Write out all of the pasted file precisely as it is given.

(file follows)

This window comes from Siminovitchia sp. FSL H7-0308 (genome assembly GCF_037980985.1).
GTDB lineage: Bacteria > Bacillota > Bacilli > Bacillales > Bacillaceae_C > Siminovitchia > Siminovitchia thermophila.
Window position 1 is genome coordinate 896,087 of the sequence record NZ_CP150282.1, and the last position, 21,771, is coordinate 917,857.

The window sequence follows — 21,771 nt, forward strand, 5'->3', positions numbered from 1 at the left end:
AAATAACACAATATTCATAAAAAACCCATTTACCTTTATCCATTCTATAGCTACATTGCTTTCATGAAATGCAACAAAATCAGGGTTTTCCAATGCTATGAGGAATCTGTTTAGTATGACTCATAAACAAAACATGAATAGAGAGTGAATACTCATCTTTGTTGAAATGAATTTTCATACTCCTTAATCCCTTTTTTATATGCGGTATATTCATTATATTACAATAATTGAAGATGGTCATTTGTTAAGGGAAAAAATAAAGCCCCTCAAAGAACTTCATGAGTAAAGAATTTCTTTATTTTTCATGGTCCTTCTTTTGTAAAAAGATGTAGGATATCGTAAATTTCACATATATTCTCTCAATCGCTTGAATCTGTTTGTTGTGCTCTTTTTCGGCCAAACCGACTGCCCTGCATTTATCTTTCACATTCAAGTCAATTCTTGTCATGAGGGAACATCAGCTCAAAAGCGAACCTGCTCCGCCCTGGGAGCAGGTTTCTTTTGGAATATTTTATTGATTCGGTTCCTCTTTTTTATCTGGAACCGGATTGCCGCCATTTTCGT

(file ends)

This window comes from Siminovitchia sp. FSL H7-0308 (genome assembly GCF_037980985.1).
GTDB lineage: Bacteria > Bacillota > Bacilli > Bacillales > Bacillaceae_C > Siminovitchia > Siminovitchia thermophila.
Window position 1 is genome coordinate 896,087 of the sequence record NZ_CP150282.1, and the last position, 21,771, is coordinate 917,857.

The window sequence follows — 21,771 nt, forward strand, 5'->3', positions numbered from 1 at the left end:
AAATAACACAATATTCATAAAAAACCCATTTACCTTTATCCATTCTATAGCTACATTGCTTTCATGAAATGCAACAAAATCAGGGTTTTCCAATGCTATGAGGAATCTGTTTAGTATGACTCATAAACAAAACATGAATAGAGAGTGAATACTCATCTTTGTTGAAATGAATTTTCATACTCCTTAATCCCTTTTTTATATGCGGTATATTCATTATATTACAATAATTGAAGATGGTCATTTGTTAAGGGAAAAAATAAAGCCCCTCAAAGAACTTCATGAGTAAAGAATTTCTTTATTTTTCATGGTCCTTCTTTTGTAAAAAGATGTAGGATATCGTAAATTTCACATATATTCTCTCAATCGCTTGAATCTGTTTGTTGTGCTCTTTTTCGGCCAAACCGACTGCCCTGCATTTATCTTTCACATTCAAGTCAATTCTTGTCATGAGGGAACATCAGCTCAAAAGCGAACCTGCTCCGCCCTGGGAGCAGGTTTCTTTTGGAATATTTTATTGATTCGGTTCCTCTTTTTTATCTGGAACCGGATTGCCGCCATTTTCGT